• Story By: Ryan Browne, CNBC
7. As Online Shopping Surged, Amazon Planned Its New York Takeover
When the pandemic gripped New York City, it propelled an enormous surge in online shopping that has not waned, even in a metropolis where stores are rarely far away. Amazon has spent the pandemic embarking on a warehouse shopping spree in New York, significantly expanding its footprint in the biggest and most lucrative market in the country.
It has snatched up at least nine new warehouses in the city, and today has at least 12 warehouses in the five boroughs. And it has added to its roster more than two dozen warehouses in suburbs surrounding the city. No other large competitor has a single warehouse in the city and Amazon has largely left most of its chief rivals, like Walmart and Target, behind.
• Story By: Matthew Haag and Winnie Hu, The New York Times
8. Pros, Cons of Credit Card Surcharges
Credit card processing is expensive. Surcharging allows merchants to recoup some of the cost by passing a fee to customers at the point of sale. Some U.S. states, however, ban surcharging.
One of those was Kansas before a U.S. District Court recently overturned the State of Kansas’s ban. Colorado, Massachusetts, and Connecticut are now the only states to prohibit surcharges. Let’s explain surcharging as well as the rules and the pros and cons for merchants wishing to apply surcharges as a way of recovering credit card processing fees.
• Story By: Mike Eckler, Practical Ecommerce
9. Chase Launches New Bonus Offers on Four United Credit Cards
Chase released new, elevated welcome bonuses on four co-branded United cards, with offers worth up to 75,000 bonus miles to help frequent fliers accrue miles.
The new offers are available on three consumer cards and one business card: United Gateway Card, United Explorer Card, United Club Infinite Card, and United Business Card.
• Story By: Alexandria White, CNBC
10. Nike Executive Resigns after Her Son Used Her Credit Card to Buy $200,000 Worth of Sneakers for His Sneaker-Resale Business
Ann Hebert, a Nike vice president who served as general manager for its North America region, has left the sportswear giant after 25 years, after a Bloomberg report on Feb. 25 detailed the business dealings of Hebert’s son, a sneaker reseller.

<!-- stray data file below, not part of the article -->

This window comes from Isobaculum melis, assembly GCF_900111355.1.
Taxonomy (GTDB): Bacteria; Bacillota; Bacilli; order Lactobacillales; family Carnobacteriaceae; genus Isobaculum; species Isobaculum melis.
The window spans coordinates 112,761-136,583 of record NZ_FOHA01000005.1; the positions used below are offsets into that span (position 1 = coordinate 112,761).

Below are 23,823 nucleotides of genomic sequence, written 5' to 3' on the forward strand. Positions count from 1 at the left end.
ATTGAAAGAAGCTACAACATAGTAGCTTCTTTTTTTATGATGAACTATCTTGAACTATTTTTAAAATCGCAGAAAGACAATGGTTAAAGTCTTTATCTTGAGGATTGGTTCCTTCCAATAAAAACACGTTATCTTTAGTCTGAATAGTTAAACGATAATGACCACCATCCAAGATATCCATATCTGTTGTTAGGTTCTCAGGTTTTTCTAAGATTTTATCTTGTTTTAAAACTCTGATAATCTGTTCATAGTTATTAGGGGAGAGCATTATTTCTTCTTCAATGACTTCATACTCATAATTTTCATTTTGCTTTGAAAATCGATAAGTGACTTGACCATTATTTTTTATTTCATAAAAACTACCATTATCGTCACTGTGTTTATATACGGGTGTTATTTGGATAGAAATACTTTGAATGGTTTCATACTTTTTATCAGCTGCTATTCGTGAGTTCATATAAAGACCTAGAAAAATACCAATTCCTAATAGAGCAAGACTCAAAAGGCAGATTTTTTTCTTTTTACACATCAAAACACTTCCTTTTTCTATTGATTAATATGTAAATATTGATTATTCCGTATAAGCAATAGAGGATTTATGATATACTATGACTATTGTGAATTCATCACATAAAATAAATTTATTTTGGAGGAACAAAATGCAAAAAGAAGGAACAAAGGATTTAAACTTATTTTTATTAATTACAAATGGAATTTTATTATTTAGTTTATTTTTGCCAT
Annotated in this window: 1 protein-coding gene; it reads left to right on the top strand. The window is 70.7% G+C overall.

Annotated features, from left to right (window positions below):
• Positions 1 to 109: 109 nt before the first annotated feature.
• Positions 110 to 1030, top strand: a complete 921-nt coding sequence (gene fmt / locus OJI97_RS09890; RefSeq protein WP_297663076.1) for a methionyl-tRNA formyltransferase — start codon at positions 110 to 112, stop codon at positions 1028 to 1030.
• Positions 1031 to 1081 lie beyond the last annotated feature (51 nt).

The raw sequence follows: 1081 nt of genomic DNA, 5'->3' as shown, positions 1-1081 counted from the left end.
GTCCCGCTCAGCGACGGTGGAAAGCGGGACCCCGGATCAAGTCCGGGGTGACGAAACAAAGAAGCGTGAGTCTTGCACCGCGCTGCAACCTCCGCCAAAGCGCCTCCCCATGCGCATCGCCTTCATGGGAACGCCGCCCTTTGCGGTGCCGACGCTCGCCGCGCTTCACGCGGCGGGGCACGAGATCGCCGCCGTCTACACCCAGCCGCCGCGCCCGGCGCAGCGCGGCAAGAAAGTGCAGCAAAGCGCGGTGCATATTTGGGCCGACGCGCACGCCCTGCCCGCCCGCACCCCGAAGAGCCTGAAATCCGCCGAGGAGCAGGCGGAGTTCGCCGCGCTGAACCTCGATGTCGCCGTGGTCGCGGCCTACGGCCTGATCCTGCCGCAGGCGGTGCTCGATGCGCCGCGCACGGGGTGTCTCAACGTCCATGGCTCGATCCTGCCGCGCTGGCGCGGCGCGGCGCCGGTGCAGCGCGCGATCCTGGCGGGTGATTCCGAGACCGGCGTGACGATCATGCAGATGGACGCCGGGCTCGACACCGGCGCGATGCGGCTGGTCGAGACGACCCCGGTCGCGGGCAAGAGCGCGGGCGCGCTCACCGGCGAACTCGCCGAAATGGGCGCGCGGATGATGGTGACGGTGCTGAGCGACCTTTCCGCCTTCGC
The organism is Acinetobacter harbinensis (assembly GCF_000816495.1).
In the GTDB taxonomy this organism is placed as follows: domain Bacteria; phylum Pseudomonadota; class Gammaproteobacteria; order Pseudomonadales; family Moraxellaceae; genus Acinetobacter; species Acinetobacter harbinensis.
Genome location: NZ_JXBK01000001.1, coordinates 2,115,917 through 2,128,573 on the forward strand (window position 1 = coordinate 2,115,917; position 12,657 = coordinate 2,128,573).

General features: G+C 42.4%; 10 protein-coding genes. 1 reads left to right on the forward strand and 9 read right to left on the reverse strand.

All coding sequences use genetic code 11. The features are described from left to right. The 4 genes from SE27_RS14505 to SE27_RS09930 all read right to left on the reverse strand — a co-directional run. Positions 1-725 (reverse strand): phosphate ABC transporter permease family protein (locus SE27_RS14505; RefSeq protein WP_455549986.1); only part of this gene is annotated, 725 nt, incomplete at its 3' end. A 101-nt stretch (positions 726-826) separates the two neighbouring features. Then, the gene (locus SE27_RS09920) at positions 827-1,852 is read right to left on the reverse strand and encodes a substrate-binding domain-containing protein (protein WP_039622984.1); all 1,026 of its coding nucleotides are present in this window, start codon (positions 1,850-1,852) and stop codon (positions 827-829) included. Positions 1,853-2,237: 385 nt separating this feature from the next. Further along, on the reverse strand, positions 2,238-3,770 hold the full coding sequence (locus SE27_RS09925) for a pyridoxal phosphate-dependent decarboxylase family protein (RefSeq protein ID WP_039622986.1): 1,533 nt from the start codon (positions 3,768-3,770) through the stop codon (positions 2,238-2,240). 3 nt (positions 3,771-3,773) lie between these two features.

Bloomberg reported that 19-year-old Joe Hebert used one of his mother’s credit cards — her American Express corporate card — to buy more than $200,000 worth of shoes with the aim of reselling them at a profit. Sneaker resellers buy shoes from manufacturers to resell on the secondary market on sites like Facebook, eBay, and StockX. The global sneaker-reseller market was worth $6 billion in 2019.
• Story By: Weston Blasi, MarketWatch
11. Jack Dorsey’s Square is Buying a Majority Stake in Jay-Z’s Streaming Service Tidal
Square, the financial services company founded by Twitter CEO Jack Dorsey, is acquiring a majority stake in Tidal, the high-fidelity audio and video streaming service led by Jay-Z.
Square is paying $297 million in cash and stock for a significant majority ownership stake. Dorsey said: “Why would a music streaming company and a financial services company join forces?! To find new ways for artists to support their work.” Just as Square gave sellers new tools to make money, Dorsey says the company’s stake in Tidal will help artists find similar support in the new digital ecosystem.
• Story By: James Vincent, The Verge
12. Fidelity Is Removing Two Major Credit Card Benefits
The Fidelity Rewards Visa Card is an industry leader thanks to its unlimited 2% cash back policy. And while that cash back policy remains intact for cardholders who also are Fidelity Investments account holders, users recently got some bad news about a couple of the card’s top benefits.
Auto rental and extended warranty benefits will soon be gone from this card and will be replaced by a NortonLifeLock benefit.
• Story By: Nick Cole, Clark.com